Read also: Capitalism vs. Democracy
Thomas Piketty’s new book, “Capital in the Twenty-First Century,” described by one French newspaper as “a political and theoretical bulldozer,” defies left and right orthodoxy by arguing that worsening inequality is an inevitable outcome of free market capitalism. Piketty, a professor at the Paris School of Economics, does not stop there. He contends that capitalism’s inherent dynamic propels powerful forces that threaten democratic societies. Capitalism, according to Piketty, confronts both modern and modernizing countries with a dilemma: entrepreneurs become increasingly dominant over those who own only their own labor. In Piketty’s view, while emerging economies can defeat this logic in the near term, in the long run, “when pay setters set their own pay, there’s no limit,” unless “confiscatory tax rates” are imposed.
Read also: Capital in the Twenty-First Century
From Political Economy to Economics – Method, the social and the historical in the evolution of economic theory
In a new major work of critical recollection, Dimitris Milonakis and Ben Fine show how economics was once rich, diverse, multidimensional and pluralistic. The book details how political economy became economics through the desocialisation and dehistoricisation of the dismal science, accompanied by the separation of economics from other social sciences, especially economic history and sociology. It ranges over the shifting role of the historical and the social in economic theory, the shifting boundaries between the economic and the non-economic, all within a methodological context. Schools of thought and individuals, that have been neglected or marginalised, are treated in full, including classical political economy and Marx, the German and British Historical Schools, American institutionalism, Weber and Schumpeter and their programme of Sozialökonomik , and the Austrian School. Developments within the mainstream tradition from marginalism through Marshall and Keynes to general equilibrium theory are also scrutinised, and the clashes between the various camps from the famous Methodenstreit of the 1880s to the fierce debates of the 1930s and beyond brought to the fore.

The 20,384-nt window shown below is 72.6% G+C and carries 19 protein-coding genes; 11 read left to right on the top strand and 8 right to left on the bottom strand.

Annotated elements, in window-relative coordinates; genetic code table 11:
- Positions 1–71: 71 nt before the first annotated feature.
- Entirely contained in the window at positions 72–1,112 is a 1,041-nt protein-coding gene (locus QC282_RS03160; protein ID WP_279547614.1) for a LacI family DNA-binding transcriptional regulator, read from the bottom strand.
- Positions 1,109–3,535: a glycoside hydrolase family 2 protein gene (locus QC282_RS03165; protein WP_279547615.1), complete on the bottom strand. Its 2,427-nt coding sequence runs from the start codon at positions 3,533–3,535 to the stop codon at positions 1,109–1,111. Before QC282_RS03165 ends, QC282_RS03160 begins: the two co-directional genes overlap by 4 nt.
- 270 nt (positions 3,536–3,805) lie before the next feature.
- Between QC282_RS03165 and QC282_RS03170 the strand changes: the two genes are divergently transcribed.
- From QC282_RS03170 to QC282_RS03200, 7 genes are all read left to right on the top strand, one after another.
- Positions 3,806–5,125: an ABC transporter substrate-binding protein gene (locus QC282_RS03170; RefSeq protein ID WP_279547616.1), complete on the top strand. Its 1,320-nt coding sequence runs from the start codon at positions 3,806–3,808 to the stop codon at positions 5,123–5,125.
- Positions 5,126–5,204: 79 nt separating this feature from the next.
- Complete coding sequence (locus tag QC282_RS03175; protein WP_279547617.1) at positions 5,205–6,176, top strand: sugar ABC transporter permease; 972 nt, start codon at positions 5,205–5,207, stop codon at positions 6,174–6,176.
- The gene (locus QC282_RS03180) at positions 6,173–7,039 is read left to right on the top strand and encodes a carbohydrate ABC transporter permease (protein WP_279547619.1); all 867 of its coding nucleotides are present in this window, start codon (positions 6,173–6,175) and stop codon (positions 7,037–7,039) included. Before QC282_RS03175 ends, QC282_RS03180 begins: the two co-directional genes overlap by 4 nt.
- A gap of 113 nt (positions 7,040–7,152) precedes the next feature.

Marx estava certo, por mais que economistas superficiais tentem negá-lo: causa das turbulências econômicas é enriquecimento sem-fim da burguesia. É surpreendente verificar que a extensíssima literatura produzida sobre as causas das crises atuais se tenha centrado tão pouco no conflito capital-trabalho (aquilo que costumávamos chamar de luta de classes) e sua gênesis no desenvolvimento da crise. Uma possível razão é a enorme atenção dada à crise financeira como suposta causa da recessão atual. Só que essa atenção desviou os analistas do contexto econômico, e também político, que determinou e configurou a crise.
Não é possível analisar cada uma delas, e a maneira como estão relacionadas, sem referir-se ao conflito capital-trabalho. Como bem disse Marx, “a história da humanidade é a história da luta de classes”. E as crises atuais (da financeira à econômica, passando pela social e política) são um claro exemplo disso.